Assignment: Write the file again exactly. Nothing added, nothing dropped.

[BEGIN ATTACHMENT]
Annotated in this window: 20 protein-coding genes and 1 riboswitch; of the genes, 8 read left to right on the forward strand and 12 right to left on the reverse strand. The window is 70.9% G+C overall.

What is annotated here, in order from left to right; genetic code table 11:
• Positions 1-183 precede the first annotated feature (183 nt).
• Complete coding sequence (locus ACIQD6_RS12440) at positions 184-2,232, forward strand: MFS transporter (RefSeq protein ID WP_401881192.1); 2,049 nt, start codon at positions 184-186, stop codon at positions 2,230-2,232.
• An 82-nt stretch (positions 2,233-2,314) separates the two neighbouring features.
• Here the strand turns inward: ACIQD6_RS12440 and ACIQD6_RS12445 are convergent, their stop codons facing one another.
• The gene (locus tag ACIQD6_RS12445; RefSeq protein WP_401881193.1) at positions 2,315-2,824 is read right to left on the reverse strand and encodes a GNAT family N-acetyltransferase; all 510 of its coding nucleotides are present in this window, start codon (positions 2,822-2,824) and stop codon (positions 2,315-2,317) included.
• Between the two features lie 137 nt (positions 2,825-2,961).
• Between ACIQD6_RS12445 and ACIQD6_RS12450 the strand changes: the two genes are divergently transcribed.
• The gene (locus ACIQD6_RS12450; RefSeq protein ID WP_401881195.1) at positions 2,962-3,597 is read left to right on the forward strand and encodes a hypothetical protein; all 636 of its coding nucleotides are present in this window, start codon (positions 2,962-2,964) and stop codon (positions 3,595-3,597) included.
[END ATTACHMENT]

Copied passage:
Annotated in this window: 20 protein-coding genes and 1 riboswitch; of the genes, 8 read left to right on the forward strand and 12 right to left on the reverse strand. The window is 70.9% G+C overall.

What is annotated here, in order from left to right; genetic code table 11:
• Positions 1-183 precede the first annotated feature (183 nt).
• Complete coding sequence (locus ACIQD6_RS12440) at positions 184-2,232, forward strand: MFS transporter (RefSeq protein ID WP_401881192.1); 2,049 nt, start codon at positions 184-186, stop codon at positions 2,230-2,232.
• An 82-nt stretch (positions 2,233-2,314) separates the two neighbouring features.
• Here the strand turns inward: ACIQD6_RS12440 and ACIQD6_RS12445 are convergent, their stop codons facing one another.
• The gene (locus tag ACIQD6_RS12445; RefSeq protein WP_401881193.1) at positions 2,315-2,824 is read right to left on the reverse strand and encodes a GNAT family N-acetyltransferase; all 510 of its coding nucleotides are present in this window, start codon (positions 2,822-2,824) and stop codon (positions 2,315-2,317) included.
• Between the two features lie 137 nt (positions 2,825-2,961).
• Between ACIQD6_RS12445 and ACIQD6_RS12450 the strand changes: the two genes are divergently transcribed.
• The gene (locus ACIQD6_RS12450; RefSeq protein ID WP_401881195.1) at positions 2,962-3,597 is read left to right on the forward strand and encodes a hypothetical protein; all 636 of its coding nucleotides are present in this window, start codon (positions 2,962-2,964) and stop codon (positions 3,595-3,597) included.